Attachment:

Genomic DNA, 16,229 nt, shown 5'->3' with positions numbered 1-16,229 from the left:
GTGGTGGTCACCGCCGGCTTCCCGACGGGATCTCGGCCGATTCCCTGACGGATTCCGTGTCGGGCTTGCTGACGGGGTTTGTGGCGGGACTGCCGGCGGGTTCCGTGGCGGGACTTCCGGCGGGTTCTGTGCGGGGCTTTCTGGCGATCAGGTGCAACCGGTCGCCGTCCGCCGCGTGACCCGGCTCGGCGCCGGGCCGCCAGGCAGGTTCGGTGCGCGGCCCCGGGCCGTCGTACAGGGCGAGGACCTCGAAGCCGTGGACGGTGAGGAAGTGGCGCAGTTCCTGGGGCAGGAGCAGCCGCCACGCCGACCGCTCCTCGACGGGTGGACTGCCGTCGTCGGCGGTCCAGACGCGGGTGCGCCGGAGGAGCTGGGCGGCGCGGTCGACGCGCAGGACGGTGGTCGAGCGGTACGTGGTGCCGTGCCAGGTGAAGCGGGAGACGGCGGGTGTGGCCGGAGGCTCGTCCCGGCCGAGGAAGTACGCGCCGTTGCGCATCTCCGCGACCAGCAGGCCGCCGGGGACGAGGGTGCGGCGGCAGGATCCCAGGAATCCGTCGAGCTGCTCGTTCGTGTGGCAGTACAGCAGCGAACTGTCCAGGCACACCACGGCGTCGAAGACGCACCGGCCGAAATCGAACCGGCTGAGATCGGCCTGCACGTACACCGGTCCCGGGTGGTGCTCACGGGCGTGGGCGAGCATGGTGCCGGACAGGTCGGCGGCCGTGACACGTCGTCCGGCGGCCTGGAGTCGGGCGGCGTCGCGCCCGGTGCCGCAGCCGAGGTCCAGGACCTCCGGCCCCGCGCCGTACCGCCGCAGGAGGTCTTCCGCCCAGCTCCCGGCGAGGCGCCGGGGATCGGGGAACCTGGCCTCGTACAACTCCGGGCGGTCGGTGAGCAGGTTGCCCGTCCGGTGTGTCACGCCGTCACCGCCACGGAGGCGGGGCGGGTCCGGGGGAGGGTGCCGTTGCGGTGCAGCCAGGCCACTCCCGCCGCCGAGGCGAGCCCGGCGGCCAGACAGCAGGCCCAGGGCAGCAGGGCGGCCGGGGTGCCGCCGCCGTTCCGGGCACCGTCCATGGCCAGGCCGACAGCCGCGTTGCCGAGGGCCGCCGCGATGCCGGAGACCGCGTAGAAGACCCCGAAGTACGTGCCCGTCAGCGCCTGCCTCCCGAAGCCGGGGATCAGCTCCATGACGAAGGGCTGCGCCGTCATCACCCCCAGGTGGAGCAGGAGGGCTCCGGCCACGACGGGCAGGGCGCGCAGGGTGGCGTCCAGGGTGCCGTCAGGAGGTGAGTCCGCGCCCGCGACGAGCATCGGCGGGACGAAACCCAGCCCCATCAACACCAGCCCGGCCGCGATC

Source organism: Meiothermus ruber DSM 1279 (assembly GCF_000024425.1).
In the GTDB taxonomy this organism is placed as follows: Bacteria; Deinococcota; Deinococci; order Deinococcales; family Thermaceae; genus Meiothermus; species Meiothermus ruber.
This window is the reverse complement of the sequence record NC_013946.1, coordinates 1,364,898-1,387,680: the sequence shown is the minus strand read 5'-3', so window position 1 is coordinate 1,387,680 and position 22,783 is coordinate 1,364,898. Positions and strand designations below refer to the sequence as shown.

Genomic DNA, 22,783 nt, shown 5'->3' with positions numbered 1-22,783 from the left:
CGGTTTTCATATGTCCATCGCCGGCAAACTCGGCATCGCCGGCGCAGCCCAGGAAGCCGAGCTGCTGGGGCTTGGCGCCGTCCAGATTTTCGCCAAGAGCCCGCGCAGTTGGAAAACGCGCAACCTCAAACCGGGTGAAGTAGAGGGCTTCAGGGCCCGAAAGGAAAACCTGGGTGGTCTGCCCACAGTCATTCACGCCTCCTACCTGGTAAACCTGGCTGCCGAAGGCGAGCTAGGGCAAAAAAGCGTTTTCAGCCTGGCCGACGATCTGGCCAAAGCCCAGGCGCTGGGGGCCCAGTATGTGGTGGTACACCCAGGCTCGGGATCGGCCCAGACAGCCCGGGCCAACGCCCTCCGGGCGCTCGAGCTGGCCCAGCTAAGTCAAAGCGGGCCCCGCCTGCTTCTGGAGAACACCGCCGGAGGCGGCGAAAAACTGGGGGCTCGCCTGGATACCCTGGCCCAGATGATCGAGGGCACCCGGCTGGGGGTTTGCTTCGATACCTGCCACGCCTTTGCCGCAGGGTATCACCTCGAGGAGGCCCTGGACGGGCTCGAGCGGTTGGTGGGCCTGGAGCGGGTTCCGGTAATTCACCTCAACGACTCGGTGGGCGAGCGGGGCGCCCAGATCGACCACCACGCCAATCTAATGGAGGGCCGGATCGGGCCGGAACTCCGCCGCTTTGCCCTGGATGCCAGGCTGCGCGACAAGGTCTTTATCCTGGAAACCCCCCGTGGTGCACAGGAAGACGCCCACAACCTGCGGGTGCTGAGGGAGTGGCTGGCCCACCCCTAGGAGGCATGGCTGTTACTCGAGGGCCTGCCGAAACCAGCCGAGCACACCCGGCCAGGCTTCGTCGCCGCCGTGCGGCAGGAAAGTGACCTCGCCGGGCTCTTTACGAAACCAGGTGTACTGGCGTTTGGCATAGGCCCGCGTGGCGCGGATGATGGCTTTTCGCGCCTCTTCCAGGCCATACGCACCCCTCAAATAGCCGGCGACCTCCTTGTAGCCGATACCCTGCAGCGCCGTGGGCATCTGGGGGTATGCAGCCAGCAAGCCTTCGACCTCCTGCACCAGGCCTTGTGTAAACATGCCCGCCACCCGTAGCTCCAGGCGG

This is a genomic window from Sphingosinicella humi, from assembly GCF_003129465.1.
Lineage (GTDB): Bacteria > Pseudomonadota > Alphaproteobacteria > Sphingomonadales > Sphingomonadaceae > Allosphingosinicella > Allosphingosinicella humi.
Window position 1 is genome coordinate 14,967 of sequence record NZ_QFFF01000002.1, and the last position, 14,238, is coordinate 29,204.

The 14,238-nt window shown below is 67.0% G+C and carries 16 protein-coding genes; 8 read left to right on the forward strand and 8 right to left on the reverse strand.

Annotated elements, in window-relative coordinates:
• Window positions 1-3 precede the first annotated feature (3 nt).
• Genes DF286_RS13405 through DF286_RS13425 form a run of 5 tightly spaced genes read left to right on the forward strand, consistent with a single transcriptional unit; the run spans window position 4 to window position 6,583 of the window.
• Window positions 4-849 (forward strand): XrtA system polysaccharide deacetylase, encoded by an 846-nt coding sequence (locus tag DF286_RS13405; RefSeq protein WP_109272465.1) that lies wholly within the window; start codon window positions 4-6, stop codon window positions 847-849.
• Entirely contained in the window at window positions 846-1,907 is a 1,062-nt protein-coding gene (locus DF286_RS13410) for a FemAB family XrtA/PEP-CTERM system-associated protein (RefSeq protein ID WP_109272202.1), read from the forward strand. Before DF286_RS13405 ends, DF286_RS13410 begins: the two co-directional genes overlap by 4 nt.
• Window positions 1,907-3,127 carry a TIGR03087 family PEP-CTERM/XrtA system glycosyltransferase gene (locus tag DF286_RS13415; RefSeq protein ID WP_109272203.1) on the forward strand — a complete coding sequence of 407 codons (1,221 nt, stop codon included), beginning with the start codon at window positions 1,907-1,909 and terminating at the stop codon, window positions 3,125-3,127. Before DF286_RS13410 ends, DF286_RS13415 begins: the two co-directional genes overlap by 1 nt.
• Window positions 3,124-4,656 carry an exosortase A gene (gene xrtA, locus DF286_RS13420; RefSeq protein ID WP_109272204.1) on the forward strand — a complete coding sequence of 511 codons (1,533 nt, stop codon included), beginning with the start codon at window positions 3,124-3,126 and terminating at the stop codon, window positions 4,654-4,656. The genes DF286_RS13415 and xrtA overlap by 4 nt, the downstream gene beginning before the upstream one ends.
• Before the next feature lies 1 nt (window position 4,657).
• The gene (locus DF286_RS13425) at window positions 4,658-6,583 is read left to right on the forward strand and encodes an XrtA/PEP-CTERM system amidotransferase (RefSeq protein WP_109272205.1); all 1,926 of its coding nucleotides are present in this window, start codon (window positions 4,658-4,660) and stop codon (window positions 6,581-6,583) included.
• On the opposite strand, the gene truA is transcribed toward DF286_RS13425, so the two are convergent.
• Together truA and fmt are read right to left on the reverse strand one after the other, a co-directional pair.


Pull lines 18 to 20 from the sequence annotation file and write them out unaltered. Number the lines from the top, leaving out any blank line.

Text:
• Window positions 3,124-4,656 carry an exosortase A gene (gene xrtA, locus DF286_RS13420; RefSeq protein ID WP_109272204.1) on the forward strand — a complete coding sequence of 511 codons (1,533 nt, stop codon included), beginning with the start codon at window positions 3,124-3,126 and terminating at the stop codon, window positions 4,654-4,656. The genes DF286_RS13415 and xrtA overlap by 4 nt, the downstream gene beginning before the upstream one ends.
• Before the next feature lies 1 nt (window position 4,657).
• The gene (locus DF286_RS13425) at window positions 4,658-6,583 is read left to right on the forward strand and encodes an XrtA/PEP-CTERM system amidotransferase (RefSeq protein WP_109272205.1); all 1,926 of its coding nucleotides are present in this window, start codon (window positions 4,658-4,660) and stop codon (window positions 6,581-6,583) included.